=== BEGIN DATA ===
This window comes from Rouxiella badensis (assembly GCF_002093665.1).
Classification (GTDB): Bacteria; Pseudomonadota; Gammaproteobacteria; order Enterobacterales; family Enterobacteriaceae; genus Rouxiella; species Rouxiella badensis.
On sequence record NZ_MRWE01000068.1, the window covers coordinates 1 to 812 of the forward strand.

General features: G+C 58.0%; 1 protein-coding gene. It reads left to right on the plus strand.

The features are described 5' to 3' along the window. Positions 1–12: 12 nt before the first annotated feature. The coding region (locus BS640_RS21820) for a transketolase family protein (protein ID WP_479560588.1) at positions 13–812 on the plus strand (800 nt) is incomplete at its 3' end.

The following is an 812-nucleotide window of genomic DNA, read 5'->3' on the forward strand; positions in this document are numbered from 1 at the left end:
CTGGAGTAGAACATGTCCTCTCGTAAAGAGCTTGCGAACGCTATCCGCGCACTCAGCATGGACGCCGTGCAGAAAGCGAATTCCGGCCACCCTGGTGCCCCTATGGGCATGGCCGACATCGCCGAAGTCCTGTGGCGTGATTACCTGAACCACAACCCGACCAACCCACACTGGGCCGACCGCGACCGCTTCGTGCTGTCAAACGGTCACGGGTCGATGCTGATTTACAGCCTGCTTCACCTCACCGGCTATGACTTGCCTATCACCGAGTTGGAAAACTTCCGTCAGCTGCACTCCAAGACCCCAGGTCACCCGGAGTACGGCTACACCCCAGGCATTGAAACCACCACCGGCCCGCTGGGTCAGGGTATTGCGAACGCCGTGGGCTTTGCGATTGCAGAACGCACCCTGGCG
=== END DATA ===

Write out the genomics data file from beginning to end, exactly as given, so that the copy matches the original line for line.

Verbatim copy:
This window comes from Rouxiella badensis (assembly GCF_002093665.1).
Classification (GTDB): Bacteria; Pseudomonadota; Gammaproteobacteria; order Enterobacterales; family Enterobacteriaceae; genus Rouxiella; species Rouxiella badensis.
On sequence record NZ_MRWE01000068.1, the window covers coordinates 1 to 812 of the forward strand.

General features: G+C 58.0%; 1 protein-coding gene. It reads left to right on the plus strand.

The features are described 5' to 3' along the window. Positions 1–12: 12 nt before the first annotated feature. The coding region (locus BS640_RS21820) for a transketolase family protein (protein ID WP_479560588.1) at positions 13–812 on the plus strand (800 nt) is incomplete at its 3' end.

The following is an 812-nucleotide window of genomic DNA, read 5'->3' on the forward strand; positions in this document are numbered from 1 at the left end:
CTGGAGTAGAACATGTCCTCTCGTAAAGAGCTTGCGAACGCTATCCGCGCACTCAGCATGGACGCCGTGCAGAAAGCGAATTCCGGCCACCCTGGTGCCCCTATGGGCATGGCCGACATCGCCGAAGTCCTGTGGCGTGATTACCTGAACCACAACCCGACCAACCCACACTGGGCCGACCGCGACCGCTTCGTGCTGTCAAACGGTCACGGGTCGATGCTGATTTACAGCCTGCTTCACCTCACCGGCTATGACTTGCCTATCACCGAGTTGGAAAACTTCCGTCAGCTGCACTCCAAGACCCCAGGTCACCCGGAGTACGGCTACACCCCAGGCATTGAAACCACCACCGGCCCGCTGGGTCAGGGTATTGCGAACGCCGTGGGCTTTGCGATTGCAGAACGCACCCTGGCG